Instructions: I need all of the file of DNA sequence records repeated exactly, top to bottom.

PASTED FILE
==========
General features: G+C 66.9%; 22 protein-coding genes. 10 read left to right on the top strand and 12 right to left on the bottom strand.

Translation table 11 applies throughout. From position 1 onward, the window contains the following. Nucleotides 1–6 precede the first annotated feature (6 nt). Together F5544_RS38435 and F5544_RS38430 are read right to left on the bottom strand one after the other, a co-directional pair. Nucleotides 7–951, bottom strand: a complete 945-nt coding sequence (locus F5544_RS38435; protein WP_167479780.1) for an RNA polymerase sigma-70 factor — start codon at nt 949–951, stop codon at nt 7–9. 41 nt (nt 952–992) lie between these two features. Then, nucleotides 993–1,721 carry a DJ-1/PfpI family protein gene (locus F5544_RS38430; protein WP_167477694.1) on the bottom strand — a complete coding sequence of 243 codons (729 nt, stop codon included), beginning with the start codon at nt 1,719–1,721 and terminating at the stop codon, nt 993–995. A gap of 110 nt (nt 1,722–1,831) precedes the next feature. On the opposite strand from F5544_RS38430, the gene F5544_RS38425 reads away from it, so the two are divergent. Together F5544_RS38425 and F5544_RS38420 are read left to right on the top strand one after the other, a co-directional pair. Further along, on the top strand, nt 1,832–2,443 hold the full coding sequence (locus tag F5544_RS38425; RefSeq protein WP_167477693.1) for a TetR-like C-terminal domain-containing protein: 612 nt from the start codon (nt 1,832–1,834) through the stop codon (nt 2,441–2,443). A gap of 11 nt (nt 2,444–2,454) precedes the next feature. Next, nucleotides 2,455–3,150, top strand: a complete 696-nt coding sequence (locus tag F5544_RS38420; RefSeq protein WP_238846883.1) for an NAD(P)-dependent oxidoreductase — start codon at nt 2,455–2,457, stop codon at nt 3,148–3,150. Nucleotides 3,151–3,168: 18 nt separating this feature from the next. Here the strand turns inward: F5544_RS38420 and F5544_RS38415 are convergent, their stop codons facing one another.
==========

General features: G+C 66.9%; 22 protein-coding genes. 10 read left to right on the top strand and 12 right to left on the bottom strand.

Translation table 11 applies throughout. From position 1 onward, the window contains the following. Nucleotides 1–6 precede the first annotated feature (6 nt). Together F5544_RS38435 and F5544_RS38430 are read right to left on the bottom strand one after the other, a co-directional pair. Nucleotides 7–951, bottom strand: a complete 945-nt coding sequence (locus F5544_RS38435; protein WP_167479780.1) for an RNA polymerase sigma-70 factor — start codon at nt 949–951, stop codon at nt 7–9. 41 nt (nt 952–992) lie between these two features. Then, nucleotides 993–1,721 carry a DJ-1/PfpI family protein gene (locus F5544_RS38430; protein WP_167477694.1) on the bottom strand — a complete coding sequence of 243 codons (729 nt, stop codon included), beginning with the start codon at nt 1,719–1,721 and terminating at the stop codon, nt 993–995. A gap of 110 nt (nt 1,722–1,831) precedes the next feature. On the opposite strand from F5544_RS38430, the gene F5544_RS38425 reads away from it, so the two are divergent. Together F5544_RS38425 and F5544_RS38420 are read left to right on the top strand one after the other, a co-directional pair. Further along, on the top strand, nt 1,832–2,443 hold the full coding sequence (locus tag F5544_RS38425; RefSeq protein WP_167477693.1) for a TetR-like C-terminal domain-containing protein: 612 nt from the start codon (nt 1,832–1,834) through the stop codon (nt 2,441–2,443). A gap of 11 nt (nt 2,444–2,454) precedes the next feature. Next, nucleotides 2,455–3,150, top strand: a complete 696-nt coding sequence (locus tag F5544_RS38420; RefSeq protein WP_238846883.1) for an NAD(P)-dependent oxidoreductase — start codon at nt 2,455–2,457, stop codon at nt 3,148–3,150. Nucleotides 3,151–3,168: 18 nt separating this feature from the next. Here the strand turns inward: F5544_RS38420 and F5544_RS38415 are convergent, their stop codons facing one another.